Frances Coronel

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Sapiens: A Brief ...
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Unearthly Vol. 1 by Ted Naifeh
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So Hard to Say by Alex   Sanchez
So Hard to Say
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Vampire High by Douglas Rees
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Journey to the River Sea by Eva Ibbotson
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The Secret of Platform 13 by Eva Ibbotson
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Digital Evolution by Terry Schott
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Kill Process by William Hertling
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Tales from la Vida by Frederick Luis Aldama
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Latinx by Ed Morales
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Data Driven Nonprofits by Steve MacLaughlin
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More of Frances's books…
Mark Twain
“The two most important days in your life are the day you are born and the day you find out why.”
Mark Twain

C. JoyBell C.
“How do you know if something is real? That’s easy. Does it change you? Does it form you? Does it give you wings? Does it give you roots? Does it make you look back at a month ago and say, “I am a whole different person right now”? If yes, then it’s real. The evidence of truth and reality, lies in how much something can touch you, can change you, even if it’s from very far away. Distance is only the evidence of what can be surpassed.”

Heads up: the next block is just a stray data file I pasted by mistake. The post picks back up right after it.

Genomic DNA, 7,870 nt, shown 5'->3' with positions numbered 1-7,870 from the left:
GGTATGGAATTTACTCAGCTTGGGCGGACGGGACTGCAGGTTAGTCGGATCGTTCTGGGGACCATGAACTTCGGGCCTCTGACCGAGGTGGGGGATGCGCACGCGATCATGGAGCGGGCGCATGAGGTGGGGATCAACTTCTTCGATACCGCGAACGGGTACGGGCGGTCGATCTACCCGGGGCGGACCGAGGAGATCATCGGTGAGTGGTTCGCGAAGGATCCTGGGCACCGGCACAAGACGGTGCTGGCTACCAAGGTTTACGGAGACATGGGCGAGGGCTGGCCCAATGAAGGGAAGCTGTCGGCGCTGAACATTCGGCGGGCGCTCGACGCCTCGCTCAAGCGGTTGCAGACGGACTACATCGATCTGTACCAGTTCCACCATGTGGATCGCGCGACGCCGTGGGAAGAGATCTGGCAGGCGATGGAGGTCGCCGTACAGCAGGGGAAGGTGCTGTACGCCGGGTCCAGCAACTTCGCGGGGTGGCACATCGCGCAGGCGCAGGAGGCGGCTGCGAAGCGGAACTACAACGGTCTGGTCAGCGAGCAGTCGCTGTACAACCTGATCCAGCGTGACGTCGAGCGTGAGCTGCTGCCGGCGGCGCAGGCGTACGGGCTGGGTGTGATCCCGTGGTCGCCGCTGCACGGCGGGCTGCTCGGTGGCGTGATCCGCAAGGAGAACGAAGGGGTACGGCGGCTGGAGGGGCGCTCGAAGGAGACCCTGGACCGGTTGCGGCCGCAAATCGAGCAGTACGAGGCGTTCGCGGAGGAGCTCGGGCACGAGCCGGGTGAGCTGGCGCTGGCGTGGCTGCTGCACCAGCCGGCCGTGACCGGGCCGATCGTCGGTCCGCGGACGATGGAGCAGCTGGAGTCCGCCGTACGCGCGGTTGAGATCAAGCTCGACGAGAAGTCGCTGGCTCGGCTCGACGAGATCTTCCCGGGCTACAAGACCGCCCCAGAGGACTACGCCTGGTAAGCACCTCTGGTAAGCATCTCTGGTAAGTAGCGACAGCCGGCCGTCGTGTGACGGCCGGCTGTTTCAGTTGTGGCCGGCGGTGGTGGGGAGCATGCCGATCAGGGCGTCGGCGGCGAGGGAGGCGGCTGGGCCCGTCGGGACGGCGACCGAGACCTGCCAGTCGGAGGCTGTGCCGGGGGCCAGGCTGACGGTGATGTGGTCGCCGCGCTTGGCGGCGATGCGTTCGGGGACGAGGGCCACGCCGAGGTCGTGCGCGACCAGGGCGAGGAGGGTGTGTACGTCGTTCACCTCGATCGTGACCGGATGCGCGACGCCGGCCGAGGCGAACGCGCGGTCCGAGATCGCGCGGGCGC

C. JoyBell C.

Jack Campbell
“Fast and stupid is still stupid. It just gets you to stupid a lot quicker than humans could on their own. Which, I admit, is an accomplishment," she added, "because we're pretty damn good at stupid.”
Jack Campbell, Invincible

Charles Bukowski
“The problem with the world is that the intelligent people are full of doubts, while the stupid ones are full of confidence.”
Charles Bukowski

Jaron Lanier
“But the Turing test cuts both ways. You can't tell if a machine has gotten smarter or if you've just lowered your own standards of intelligence to such a degree that the machine seems smart. If you can have a conversation with a simulated person presented by an AI program, can you tell how far you've let your sense of personhood degrade in order to make the illusion work for you?

People degrade themselves in order to make machines seem smart all the time. Before the crash, bankers believed in supposedly intelligent algorithms that could calculate credit risks before making bad loans. We ask teachers to teach to standardized tests so a student will look good to an algorithm. We have repeatedly demonstrated our species' bottomless ability to lower our standards to make information technology look good. Every instance of intelligence in a machine is ambiguous.

The same ambiguity that motivated dubious academic AI projects in the past has been repackaged as mass culture today. Did that search engine really know what you want, or are you playing along, lowering your standards to make it seem clever? While it's to be expected that the human perspective will be changed by encounters with profound new technologies, the exercise of treating machine intelligence as real requires people to reduce their mooring to reality.”
Jaron Lanier, You Are Not a Gadget

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